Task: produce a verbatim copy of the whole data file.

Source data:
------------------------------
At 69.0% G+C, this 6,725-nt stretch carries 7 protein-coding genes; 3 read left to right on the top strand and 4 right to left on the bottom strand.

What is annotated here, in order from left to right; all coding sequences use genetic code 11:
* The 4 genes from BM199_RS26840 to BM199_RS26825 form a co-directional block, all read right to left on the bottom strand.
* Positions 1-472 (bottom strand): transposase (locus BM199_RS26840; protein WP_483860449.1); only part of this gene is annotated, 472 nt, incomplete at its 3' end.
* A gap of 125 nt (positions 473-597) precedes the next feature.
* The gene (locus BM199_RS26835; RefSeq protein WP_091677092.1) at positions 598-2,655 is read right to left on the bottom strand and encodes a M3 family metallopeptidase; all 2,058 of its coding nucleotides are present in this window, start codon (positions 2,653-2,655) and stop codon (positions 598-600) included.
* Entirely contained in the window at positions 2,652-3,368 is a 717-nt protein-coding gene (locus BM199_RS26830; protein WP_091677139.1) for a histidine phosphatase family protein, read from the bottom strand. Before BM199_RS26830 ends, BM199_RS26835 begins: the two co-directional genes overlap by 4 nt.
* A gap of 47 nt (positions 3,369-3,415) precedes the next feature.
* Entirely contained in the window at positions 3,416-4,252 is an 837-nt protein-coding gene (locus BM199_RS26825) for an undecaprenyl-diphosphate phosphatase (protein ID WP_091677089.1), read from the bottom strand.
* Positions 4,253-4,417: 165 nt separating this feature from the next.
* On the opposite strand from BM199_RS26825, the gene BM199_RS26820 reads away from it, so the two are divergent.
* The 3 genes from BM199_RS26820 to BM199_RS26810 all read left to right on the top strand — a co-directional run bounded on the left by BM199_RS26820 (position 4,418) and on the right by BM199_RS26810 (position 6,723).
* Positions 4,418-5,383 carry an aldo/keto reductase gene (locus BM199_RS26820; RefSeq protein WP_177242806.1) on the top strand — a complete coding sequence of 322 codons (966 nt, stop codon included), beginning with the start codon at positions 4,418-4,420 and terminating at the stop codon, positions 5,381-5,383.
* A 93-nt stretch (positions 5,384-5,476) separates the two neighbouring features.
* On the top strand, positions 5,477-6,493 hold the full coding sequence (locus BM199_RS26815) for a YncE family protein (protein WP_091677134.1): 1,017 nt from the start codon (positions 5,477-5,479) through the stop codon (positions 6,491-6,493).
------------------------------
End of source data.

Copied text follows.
At 69.0% G+C, this 6,725-nt stretch carries 7 protein-coding genes; 3 read left to right on the top strand and 4 right to left on the bottom strand.

What is annotated here, in order from left to right; all coding sequences use genetic code 11:
* The 4 genes from BM199_RS26840 to BM199_RS26825 form a co-directional block, all read right to left on the bottom strand.
* Positions 1-472 (bottom strand): transposase (locus BM199_RS26840; protein WP_483860449.1); only part of this gene is annotated, 472 nt, incomplete at its 3' end.
* A gap of 125 nt (positions 473-597) precedes the next feature.
* The gene (locus BM199_RS26835; RefSeq protein WP_091677092.1) at positions 598-2,655 is read right to left on the bottom strand and encodes a M3 family metallopeptidase; all 2,058 of its coding nucleotides are present in this window, start codon (positions 2,653-2,655) and stop codon (positions 598-600) included.
* Entirely contained in the window at positions 2,652-3,368 is a 717-nt protein-coding gene (locus BM199_RS26830; protein WP_091677139.1) for a histidine phosphatase family protein, read from the bottom strand. Before BM199_RS26830 ends, BM199_RS26835 begins: the two co-directional genes overlap by 4 nt.
* A gap of 47 nt (positions 3,369-3,415) precedes the next feature.
* Entirely contained in the window at positions 3,416-4,252 is an 837-nt protein-coding gene (locus BM199_RS26825) for an undecaprenyl-diphosphate phosphatase (protein ID WP_091677089.1), read from the bottom strand.
* Positions 4,253-4,417: 165 nt separating this feature from the next.
* On the opposite strand from BM199_RS26825, the gene BM199_RS26820 reads away from it, so the two are divergent.
* The 3 genes from BM199_RS26820 to BM199_RS26810 all read left to right on the top strand — a co-directional run bounded on the left by BM199_RS26820 (position 4,418) and on the right by BM199_RS26810 (position 6,723).
* Positions 4,418-5,383 carry an aldo/keto reductase gene (locus BM199_RS26820; RefSeq protein WP_177242806.1) on the top strand — a complete coding sequence of 322 codons (966 nt, stop codon included), beginning with the start codon at positions 4,418-4,420 and terminating at the stop codon, positions 5,381-5,383.
* A 93-nt stretch (positions 5,384-5,476) separates the two neighbouring features.
* On the top strand, positions 5,477-6,493 hold the full coding sequence (locus BM199_RS26815) for a YncE family protein (protein WP_091677134.1): 1,017 nt from the start codon (positions 5,477-5,479) through the stop codon (positions 6,491-6,493).